Chicago, IL

Illinois has a new strategy for getting shots in arms as the state shuts down mass vaccination sites

Jennifer Geer

Health officials are planning to target local communities and homebound residents.

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United Center in Chicago(Arvell Dorsey Jr./CC BY 2.0/Wikimedia Commons)

The United Center has ended walk-up Covid-19 vaccinations, though they will continue to offer drive-thru Pfizer and Johnson & Johnson vaccines until June 24th. Almost 287,000 vaccine doses have been administered at the site since they opened in March.

And in the suburbs, the Tinley Park, South Holland, and River Grove vaccination sites are consolidating into the locations in Des Plaines, Forest Park, and Matteson.

The Illinois positivity rate keeps dropping

The positivity rate for Illinois has fallen to a record low of 1.8%, and Covid-19 hospitalizations are down to 1,164 beds Friday night. The highest peak was over 6,000 during the worst surge in the pandemic.

With over 41% of the population fully vaccinated and 61% of adults with at least one dose, demand for the vaccine has been falling. With that falling demand, health officials are changing their focus from massive vaccination sites to smaller community events.

Mass vaccination sites are consolidating or closing

Public Health Commissioner Dr. Allison Arwady announced at a news conference that although the mass sites in Chicago and the suburbs are winding down, residents will still have easy access to getting vaccinated. “This is really our natural progression when we’re thinking about COVID vaccination. You think about starting with mass vaccination or mass treatment and then eventually moving to smaller efforts. That’s how large vaccination efforts work.”

Smaller community events are taking over

To reach residents, Illinois health officials are planning pop-up events in various locations, like farmer's markets, churches, and CTA buses.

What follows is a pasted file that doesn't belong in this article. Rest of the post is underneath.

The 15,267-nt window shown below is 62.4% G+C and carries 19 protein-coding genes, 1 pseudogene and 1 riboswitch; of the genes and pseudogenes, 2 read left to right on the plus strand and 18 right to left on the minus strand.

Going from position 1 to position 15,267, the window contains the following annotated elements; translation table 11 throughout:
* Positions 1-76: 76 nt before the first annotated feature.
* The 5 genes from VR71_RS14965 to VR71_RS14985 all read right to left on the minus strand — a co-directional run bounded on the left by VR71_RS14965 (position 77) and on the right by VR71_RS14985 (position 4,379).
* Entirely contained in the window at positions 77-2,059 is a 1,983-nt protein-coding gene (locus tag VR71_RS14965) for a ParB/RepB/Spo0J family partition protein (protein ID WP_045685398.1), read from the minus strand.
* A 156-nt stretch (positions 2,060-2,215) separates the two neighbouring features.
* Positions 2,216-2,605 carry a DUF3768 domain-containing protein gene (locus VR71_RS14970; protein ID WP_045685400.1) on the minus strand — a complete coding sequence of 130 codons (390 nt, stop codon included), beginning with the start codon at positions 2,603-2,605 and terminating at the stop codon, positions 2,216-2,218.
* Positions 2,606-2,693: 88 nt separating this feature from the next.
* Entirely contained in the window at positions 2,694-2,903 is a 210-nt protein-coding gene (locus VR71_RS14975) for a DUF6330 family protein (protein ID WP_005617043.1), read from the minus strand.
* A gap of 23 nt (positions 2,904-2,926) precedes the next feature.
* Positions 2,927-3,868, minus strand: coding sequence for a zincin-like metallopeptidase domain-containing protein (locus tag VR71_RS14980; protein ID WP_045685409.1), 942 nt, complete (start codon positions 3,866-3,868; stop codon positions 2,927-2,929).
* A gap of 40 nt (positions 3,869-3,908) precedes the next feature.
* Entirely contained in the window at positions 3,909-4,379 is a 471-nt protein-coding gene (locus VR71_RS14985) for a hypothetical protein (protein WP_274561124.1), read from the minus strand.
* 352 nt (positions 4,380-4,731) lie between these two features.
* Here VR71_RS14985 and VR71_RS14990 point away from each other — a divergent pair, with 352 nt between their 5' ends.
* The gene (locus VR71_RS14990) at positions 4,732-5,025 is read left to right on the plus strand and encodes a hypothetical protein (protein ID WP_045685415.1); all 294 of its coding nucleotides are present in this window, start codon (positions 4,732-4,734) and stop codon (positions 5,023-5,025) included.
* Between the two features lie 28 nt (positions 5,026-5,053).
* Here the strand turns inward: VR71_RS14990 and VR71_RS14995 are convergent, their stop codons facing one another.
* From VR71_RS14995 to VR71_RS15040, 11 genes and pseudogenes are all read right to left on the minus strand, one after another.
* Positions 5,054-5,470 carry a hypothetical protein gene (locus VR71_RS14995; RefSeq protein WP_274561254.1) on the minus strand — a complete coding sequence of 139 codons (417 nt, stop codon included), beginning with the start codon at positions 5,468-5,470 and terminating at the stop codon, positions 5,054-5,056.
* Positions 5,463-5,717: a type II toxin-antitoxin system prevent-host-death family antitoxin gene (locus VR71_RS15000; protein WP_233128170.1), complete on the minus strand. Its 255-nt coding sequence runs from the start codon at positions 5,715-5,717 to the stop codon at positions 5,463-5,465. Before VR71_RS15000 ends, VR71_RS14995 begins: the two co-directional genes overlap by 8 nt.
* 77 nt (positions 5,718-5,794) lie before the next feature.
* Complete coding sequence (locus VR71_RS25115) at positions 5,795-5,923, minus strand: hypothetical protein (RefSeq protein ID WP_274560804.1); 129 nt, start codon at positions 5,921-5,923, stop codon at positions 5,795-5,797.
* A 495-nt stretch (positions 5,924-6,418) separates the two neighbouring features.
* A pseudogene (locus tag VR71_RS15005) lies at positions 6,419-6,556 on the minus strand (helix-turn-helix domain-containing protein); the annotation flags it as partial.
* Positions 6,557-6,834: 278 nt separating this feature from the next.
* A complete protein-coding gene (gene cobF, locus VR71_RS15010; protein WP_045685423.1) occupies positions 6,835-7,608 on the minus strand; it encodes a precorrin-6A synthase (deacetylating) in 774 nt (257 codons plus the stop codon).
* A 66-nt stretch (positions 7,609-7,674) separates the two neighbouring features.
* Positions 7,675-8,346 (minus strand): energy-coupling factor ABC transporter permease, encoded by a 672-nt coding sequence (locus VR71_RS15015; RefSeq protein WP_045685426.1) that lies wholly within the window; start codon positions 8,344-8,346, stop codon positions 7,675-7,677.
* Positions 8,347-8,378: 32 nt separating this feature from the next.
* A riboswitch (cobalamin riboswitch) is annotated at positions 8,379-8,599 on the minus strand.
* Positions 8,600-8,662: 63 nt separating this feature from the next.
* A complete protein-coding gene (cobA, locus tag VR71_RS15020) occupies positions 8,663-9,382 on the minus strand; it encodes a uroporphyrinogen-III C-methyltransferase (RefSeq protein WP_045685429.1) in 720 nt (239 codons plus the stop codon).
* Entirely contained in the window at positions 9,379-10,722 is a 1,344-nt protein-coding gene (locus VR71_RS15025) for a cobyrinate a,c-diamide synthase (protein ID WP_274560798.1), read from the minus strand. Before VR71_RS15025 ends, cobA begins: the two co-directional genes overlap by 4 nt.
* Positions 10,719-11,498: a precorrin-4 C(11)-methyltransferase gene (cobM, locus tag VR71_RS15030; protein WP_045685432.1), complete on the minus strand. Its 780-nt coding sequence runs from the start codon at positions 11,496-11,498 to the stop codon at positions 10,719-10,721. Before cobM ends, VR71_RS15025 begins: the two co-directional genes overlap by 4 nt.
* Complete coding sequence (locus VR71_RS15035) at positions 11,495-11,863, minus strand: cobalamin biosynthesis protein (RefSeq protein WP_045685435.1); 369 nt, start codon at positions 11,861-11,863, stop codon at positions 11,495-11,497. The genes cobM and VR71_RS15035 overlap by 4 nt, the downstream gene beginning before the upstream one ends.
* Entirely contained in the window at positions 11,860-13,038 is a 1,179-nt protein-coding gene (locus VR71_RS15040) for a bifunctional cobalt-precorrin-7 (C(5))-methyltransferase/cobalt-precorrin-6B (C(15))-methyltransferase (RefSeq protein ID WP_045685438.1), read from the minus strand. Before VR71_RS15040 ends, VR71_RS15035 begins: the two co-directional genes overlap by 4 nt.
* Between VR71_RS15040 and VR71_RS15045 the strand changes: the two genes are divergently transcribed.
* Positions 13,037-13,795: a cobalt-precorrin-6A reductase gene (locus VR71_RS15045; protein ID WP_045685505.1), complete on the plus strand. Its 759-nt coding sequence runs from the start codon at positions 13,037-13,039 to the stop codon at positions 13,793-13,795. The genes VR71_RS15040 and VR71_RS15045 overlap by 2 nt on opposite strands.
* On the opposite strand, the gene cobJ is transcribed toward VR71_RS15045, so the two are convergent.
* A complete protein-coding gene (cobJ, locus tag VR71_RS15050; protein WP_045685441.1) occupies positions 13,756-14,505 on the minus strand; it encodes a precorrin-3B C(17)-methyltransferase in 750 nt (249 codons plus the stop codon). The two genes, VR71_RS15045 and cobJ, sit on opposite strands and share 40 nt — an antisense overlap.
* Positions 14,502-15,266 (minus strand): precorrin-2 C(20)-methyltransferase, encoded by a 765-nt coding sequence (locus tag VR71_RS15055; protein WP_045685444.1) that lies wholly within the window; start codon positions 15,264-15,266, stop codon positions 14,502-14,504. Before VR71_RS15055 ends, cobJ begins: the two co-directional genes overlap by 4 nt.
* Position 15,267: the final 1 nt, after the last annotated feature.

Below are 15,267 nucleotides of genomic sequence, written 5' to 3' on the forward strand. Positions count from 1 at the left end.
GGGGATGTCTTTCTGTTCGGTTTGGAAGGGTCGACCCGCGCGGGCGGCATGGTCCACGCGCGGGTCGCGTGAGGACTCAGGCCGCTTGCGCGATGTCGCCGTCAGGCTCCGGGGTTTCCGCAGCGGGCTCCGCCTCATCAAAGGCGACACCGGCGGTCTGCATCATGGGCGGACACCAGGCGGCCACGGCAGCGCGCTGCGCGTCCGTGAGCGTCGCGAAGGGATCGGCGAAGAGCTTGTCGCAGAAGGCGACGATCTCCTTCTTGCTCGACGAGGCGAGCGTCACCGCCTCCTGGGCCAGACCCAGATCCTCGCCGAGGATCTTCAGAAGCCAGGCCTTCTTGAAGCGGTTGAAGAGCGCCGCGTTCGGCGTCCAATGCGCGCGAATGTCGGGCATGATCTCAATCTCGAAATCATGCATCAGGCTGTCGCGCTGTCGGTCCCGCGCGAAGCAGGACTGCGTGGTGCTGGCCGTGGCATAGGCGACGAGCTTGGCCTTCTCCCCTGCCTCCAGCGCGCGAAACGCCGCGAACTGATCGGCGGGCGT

Cook County Board President Toni Preckwinkle told NBC 5 Chicago, “It is critical that we continue to meet people where they are, either geographically or psychologically, to get them vaccinated. This means going into neighborhoods and working with community-based organizations to ensure that everyone has access to the vaccine and that we can address the issues that cause people to be hesitant.”

Vaccines for homebound residents

To reach older residents and those with disabilities, the city of Chicago is offering homebound residents in-home vaccination appointments.

If you are a Chicago resident over the age of 65 or over the age of 12 and older with a disability keeping you homebound, you can call (312) 746-4835 to schedule an appointment.

Incentives are being offered

To help incentivize residents to get vaccinated, the Illinois House of Representatives is working on passing a bill that would make it legal for bars to offer a free alcoholic drink with proof of vaccination. If the bill passed, from June 10th to July 11th, bars and restaurants would be able to serve fully vaccinated customers (with proof) a drink of beer, wine, or liquor.

Chicago is planning a "Vax and Relax" campaign to offer free haircuts and gift cards at salons and barbershops. There has also been talk of a Chicago Vax Pass to provide fully vaccinated residents with special incentives, perks, and savings.

The Vax Pass would let residents gain access to concerts and other events. Although statewide, Gov. J.B. Pritzker has said he is not planning on a vaccination pass for Illinois residents.

Shifting the focus to communities

At the beginning of the month, the Illinois Department of Health issued a statement to NBC 5 Chicago explaining their plan to reach residents locally.

"As we see the rate of COVID-19 vaccination slow, not only in Illinois, but across the country, IDPH is pivoting to smaller vaccination clinics where we, and our partners, can take the vaccine to people instead of people having to come to the vaccine.

"We have been working with churches and places of worship across the state to hold vaccination clinics, we’ve deployed our rural vaccination teams to communities across Illinois, and we are working with community partners to set up vaccination clinics."

How to get a vaccine

Unlike at the beginning of the vaccine rollout, finding a Covid-19 vaccine near you has become increasingly easy to do. Vaccines.gov is a good place to start. The website lets you search by vaccine type and your location.

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Jennifer covers lifestyle content and local news for the Chicago area.

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